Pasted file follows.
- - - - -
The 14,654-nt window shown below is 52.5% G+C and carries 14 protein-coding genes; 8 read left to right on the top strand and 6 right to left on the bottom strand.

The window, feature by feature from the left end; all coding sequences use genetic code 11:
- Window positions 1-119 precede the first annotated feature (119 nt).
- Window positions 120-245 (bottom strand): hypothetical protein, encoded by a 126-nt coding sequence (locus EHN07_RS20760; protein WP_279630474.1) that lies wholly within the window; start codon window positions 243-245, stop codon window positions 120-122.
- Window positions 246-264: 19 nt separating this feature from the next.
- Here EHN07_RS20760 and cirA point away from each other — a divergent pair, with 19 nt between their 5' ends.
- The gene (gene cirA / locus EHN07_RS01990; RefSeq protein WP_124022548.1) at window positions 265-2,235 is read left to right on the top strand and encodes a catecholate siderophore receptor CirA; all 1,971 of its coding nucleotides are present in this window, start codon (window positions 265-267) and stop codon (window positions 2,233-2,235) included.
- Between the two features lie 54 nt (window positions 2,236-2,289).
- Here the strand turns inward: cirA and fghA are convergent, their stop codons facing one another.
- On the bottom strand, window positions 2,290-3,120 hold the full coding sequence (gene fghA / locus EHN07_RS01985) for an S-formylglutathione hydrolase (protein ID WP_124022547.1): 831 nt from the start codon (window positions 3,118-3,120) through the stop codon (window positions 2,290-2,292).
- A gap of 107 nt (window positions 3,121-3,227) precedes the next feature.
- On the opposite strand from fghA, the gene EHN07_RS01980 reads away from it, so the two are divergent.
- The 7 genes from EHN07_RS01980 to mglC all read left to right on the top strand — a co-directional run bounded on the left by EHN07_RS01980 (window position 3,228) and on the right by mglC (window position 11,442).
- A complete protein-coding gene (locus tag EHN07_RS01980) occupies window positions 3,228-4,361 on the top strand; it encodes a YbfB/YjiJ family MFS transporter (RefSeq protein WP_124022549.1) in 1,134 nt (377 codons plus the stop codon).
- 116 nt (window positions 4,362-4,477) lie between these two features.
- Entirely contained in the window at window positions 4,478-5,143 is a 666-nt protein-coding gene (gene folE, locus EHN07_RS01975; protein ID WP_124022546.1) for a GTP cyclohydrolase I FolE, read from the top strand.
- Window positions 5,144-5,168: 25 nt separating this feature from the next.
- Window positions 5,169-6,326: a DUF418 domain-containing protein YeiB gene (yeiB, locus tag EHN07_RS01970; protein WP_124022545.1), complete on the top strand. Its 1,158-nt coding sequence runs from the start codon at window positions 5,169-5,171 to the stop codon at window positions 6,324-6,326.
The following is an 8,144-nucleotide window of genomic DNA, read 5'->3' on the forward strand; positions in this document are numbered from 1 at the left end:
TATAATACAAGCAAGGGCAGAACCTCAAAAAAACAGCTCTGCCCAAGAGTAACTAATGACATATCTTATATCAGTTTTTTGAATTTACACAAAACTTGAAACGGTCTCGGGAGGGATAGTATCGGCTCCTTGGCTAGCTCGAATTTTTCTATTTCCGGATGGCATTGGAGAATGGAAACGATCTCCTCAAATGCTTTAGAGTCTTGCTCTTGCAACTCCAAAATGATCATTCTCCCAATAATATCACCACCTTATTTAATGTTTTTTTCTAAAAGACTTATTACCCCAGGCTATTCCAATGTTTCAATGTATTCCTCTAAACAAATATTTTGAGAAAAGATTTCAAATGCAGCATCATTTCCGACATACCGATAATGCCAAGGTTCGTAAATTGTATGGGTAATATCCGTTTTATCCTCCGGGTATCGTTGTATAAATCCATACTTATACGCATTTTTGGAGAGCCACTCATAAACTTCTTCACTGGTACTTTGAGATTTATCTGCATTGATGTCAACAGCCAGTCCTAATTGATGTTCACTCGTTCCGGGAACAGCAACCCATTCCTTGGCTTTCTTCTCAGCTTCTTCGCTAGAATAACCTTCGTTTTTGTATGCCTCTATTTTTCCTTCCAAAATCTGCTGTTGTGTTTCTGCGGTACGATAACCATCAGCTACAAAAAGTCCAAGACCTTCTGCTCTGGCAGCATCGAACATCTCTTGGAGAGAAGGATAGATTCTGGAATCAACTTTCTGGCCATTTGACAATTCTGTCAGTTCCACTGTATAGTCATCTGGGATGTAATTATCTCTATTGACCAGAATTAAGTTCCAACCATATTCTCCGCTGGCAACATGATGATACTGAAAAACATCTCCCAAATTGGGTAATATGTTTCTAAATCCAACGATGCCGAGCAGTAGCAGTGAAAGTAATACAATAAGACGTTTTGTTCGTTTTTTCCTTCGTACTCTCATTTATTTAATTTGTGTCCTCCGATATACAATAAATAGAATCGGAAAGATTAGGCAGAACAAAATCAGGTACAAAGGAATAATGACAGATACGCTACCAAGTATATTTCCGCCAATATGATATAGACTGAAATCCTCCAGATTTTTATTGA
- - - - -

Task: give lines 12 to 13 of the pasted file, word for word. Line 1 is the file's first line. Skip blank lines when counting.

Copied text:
- On the opposite strand from fghA, the gene EHN07_RS01980 reads away from it, so the two are divergent.
- The 7 genes from EHN07_RS01980 to mglC all read left to right on the top strand — a co-directional run bounded on the left by EHN07_RS01980 (window position 3,228) and on the right by mglC (window position 11,442).